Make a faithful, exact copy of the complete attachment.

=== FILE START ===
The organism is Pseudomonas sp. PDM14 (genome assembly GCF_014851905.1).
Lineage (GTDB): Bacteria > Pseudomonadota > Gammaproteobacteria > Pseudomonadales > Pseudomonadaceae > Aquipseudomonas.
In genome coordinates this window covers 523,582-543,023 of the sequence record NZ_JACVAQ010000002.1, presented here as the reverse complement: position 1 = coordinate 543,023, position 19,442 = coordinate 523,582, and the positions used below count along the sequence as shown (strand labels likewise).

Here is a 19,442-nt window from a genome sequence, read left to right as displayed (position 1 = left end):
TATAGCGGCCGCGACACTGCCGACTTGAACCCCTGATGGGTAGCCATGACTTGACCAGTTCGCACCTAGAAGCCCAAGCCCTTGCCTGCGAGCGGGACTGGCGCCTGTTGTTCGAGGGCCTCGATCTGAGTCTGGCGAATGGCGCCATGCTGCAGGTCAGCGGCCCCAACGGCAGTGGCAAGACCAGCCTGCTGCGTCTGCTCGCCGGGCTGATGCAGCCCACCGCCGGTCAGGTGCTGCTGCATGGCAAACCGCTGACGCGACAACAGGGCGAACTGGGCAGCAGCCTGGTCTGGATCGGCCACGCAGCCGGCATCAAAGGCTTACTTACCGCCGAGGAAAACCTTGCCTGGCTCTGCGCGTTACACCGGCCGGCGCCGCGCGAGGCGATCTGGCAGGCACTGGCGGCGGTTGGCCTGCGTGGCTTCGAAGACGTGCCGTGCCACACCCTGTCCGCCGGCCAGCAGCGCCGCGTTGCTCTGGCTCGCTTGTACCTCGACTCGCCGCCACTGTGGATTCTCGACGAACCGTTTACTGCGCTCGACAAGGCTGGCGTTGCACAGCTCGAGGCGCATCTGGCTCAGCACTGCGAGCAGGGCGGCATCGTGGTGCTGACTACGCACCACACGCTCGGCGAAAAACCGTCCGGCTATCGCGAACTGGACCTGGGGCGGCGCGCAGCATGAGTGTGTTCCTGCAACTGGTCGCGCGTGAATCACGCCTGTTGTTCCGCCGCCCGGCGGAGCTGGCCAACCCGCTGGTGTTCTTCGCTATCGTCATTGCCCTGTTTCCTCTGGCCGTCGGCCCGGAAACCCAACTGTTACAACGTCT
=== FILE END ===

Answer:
The organism is Pseudomonas sp. PDM14 (genome assembly GCF_014851905.1).
Lineage (GTDB): Bacteria > Pseudomonadota > Gammaproteobacteria > Pseudomonadales > Pseudomonadaceae > Aquipseudomonas.
In genome coordinates this window covers 523,582-543,023 of the sequence record NZ_JACVAQ010000002.1, presented here as the reverse complement: position 1 = coordinate 543,023, position 19,442 = coordinate 523,582, and the positions used below count along the sequence as shown (strand labels likewise).

Here is a 19,442-nt window from a genome sequence, read left to right as displayed (position 1 = left end):
TATAGCGGCCGCGACACTGCCGACTTGAACCCCTGATGGGTAGCCATGACTTGACCAGTTCGCACCTAGAAGCCCAAGCCCTTGCCTGCGAGCGGGACTGGCGCCTGTTGTTCGAGGGCCTCGATCTGAGTCTGGCGAATGGCGCCATGCTGCAGGTCAGCGGCCCCAACGGCAGTGGCAAGACCAGCCTGCTGCGTCTGCTCGCCGGGCTGATGCAGCCCACCGCCGGTCAGGTGCTGCTGCATGGCAAACCGCTGACGCGACAACAGGGCGAACTGGGCAGCAGCCTGGTCTGGATCGGCCACGCAGCCGGCATCAAAGGCTTACTTACCGCCGAGGAAAACCTTGCCTGGCTCTGCGCGTTACACCGGCCGGCGCCGCGCGAGGCGATCTGGCAGGCACTGGCGGCGGTTGGCCTGCGTGGCTTCGAAGACGTGCCGTGCCACACCCTGTCCGCCGGCCAGCAGCGCCGCGTTGCTCTGGCTCGCTTGTACCTCGACTCGCCGCCACTGTGGATTCTCGACGAACCGTTTACTGCGCTCGACAAGGCTGGCGTTGCACAGCTCGAGGCGCATCTGGCTCAGCACTGCGAGCAGGGCGGCATCGTGGTGCTGACTACGCACCACACGCTCGGCGAAAAACCGTCCGGCTATCGCGAACTGGACCTGGGGCGGCGCGCAGCATGAGTGTGTTCCTGCAACTGGTCGCGCGTGAATCACGCCTGTTGTTCCGCCGCCCGGCGGAGCTGGCCAACCCGCTGGTGTTCTTCGCTATCGTCATTGCCCTGTTTCCTCTGGCCGTCGGCCCGGAAACCCAACTGTTACAACGTCT